09/30/2015 05:16 pm ET Updated Sep 30, 2016

Buzzword-Free: A Startup's Best Friend and Worst Enemy

About a month ago, I joined a startup called Transpose. Upon joining, I quickly learned about our dreaded Peter Thiel problem. Our founding team had seen a clip of Thiel discussing the problem with buzzwords in the tech space. To summarize, Thiel pointed out that buzzwords (words like 'cloud' or 'SaaS') are an indicator that the company is "bluffing" and that it's "undifferentiated." Thiel then went on to say that many companies that are truly innovative end up relying on buzzwords to explain what their company does, even though those buzzwords are insufficient. "They may get mischaracterized as being in a certain category but that doesn't mean they are part of any trend," says Thiel.

Fairly regularly, our team comes together to go over our more high level focuses and problems. These conversations tend to be pretty organic: one of us makes a remark to another team member about our user base, and within minutes, our entire team is circled up in our small Seattle office, hashing out our Peter Thiel problem once again. "We need to avoid the term 'database,' for now," someone will say. "We are a platform for users to create structured data, it's that simple," another person will say. Truthfully, none of these terms or descriptions really suffice. We've battled through numerous different approaches: a place for all of your structured notes; a platform for customized templates for all of your data problems; a democratizer of relational databases for anyone... the list goes on. At the end of the day, it's just us and our Peter Thiel problem.

I think it's worth noting that yes, it's generally an issue when a founder can't quickly and easily describe what his company does. However, there are instances where the product or company itself really is tackling something undefined. As Thiel points out, referring to Google as another search engine in 1998 was not an accurate statement. Referring to Facebook as another social network wasn't really accurate, either.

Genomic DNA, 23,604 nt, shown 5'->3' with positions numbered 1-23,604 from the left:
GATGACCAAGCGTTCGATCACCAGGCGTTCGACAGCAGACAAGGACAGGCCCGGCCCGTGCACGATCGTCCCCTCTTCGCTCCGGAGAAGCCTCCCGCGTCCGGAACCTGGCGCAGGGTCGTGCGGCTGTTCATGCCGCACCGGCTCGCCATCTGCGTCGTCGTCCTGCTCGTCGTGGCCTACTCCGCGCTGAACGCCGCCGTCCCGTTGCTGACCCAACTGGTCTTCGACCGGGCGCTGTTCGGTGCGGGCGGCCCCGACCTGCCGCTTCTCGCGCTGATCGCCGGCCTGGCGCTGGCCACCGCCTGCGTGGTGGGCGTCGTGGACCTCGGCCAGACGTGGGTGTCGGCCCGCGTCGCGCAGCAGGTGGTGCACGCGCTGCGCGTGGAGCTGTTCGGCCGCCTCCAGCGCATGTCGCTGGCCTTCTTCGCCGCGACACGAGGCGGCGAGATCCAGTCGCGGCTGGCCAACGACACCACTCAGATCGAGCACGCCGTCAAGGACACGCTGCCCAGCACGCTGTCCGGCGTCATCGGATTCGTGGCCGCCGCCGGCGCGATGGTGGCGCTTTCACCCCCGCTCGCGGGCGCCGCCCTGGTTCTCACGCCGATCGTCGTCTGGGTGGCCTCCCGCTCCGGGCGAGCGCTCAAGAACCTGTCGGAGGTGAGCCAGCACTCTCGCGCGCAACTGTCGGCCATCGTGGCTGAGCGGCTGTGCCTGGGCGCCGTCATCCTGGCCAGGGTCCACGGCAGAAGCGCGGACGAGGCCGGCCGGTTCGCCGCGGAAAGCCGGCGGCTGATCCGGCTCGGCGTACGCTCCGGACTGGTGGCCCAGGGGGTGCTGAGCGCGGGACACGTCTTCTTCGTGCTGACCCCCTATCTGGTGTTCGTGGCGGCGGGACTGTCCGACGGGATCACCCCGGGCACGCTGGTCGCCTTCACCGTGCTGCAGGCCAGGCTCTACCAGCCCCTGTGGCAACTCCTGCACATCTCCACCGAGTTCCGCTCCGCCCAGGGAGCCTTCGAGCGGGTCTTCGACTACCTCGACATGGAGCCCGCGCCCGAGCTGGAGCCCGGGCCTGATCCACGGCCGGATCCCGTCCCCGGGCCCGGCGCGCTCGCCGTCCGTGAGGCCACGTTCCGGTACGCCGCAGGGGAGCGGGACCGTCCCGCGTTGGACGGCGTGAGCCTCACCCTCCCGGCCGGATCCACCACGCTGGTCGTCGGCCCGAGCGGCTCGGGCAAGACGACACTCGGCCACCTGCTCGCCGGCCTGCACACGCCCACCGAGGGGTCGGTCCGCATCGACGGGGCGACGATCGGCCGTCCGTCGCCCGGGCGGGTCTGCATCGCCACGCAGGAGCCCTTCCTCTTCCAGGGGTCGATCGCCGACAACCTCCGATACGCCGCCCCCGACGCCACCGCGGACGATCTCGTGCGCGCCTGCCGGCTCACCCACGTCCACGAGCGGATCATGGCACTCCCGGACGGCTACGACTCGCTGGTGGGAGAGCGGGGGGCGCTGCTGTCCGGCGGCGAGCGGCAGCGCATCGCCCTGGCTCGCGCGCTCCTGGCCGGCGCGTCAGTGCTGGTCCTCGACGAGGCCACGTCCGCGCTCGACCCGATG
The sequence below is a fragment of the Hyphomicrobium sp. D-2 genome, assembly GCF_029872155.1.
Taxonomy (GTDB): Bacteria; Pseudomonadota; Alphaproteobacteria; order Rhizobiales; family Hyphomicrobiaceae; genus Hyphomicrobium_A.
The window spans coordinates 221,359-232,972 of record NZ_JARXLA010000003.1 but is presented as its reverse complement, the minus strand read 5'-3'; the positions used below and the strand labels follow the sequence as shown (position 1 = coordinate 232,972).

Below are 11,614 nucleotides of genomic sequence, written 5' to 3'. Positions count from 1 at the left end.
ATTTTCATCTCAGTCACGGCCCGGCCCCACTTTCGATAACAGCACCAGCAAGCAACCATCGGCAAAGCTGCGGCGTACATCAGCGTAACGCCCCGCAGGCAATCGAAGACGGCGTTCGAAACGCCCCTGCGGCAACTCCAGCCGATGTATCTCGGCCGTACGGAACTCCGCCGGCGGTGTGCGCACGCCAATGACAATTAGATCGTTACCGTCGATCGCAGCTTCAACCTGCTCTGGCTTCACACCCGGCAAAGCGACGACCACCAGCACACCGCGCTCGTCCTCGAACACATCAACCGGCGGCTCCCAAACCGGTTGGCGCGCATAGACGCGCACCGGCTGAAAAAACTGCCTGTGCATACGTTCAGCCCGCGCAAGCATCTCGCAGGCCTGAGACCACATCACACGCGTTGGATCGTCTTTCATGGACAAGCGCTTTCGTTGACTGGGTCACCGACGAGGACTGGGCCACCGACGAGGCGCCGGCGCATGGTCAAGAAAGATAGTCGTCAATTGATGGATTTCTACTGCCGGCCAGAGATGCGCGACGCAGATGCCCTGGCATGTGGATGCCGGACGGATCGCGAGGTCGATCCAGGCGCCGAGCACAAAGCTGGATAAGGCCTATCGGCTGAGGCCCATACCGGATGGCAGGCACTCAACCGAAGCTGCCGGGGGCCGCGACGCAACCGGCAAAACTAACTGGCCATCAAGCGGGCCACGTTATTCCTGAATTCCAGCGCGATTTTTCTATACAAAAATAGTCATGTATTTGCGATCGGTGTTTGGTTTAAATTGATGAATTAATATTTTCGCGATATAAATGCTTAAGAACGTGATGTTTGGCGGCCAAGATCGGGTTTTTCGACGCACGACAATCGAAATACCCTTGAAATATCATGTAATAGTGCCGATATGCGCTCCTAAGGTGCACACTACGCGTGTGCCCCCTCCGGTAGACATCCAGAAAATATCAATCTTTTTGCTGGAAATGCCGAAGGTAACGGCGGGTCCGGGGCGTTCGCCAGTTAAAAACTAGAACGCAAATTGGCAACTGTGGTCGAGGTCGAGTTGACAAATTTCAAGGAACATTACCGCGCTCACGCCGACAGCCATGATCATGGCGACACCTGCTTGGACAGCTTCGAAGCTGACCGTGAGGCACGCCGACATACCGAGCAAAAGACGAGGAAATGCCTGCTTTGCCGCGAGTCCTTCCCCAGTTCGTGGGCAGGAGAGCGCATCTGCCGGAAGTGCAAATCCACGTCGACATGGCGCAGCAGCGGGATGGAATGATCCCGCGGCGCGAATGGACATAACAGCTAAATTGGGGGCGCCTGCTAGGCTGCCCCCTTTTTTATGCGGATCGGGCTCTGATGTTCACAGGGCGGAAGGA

So how do companies go about pitching their offerings to users or investors if they can't really explain what they are doing in the first place? How do founders know if they're on to something that is innovative enough to fall outside of pre-existing categories?

Founders in this situation have their work cut out for them. Conveying what their company does will require extra emphasis on the problem they are striving to solve and painting a powerful image of what user experiences could be like once the solution is implemented. When it comes to determining whether or not your company is operating in an "undefined" category, some indicators to look for include an absence of obvious competition, a lack of clear customer segments to focus on, and, of course, a verbal void when it comes to describing the company's offerings in one or two sentences.

At Transpose, we're well acquainted with these issues, and while we are proud of the product we've built, the more daunting work that lies ahead is how we will talk about the work we've already done.

Our apologies go out to Peter Thiel. We never meant to name our biggest problem after you, but then again, maybe it isn't a problem after all.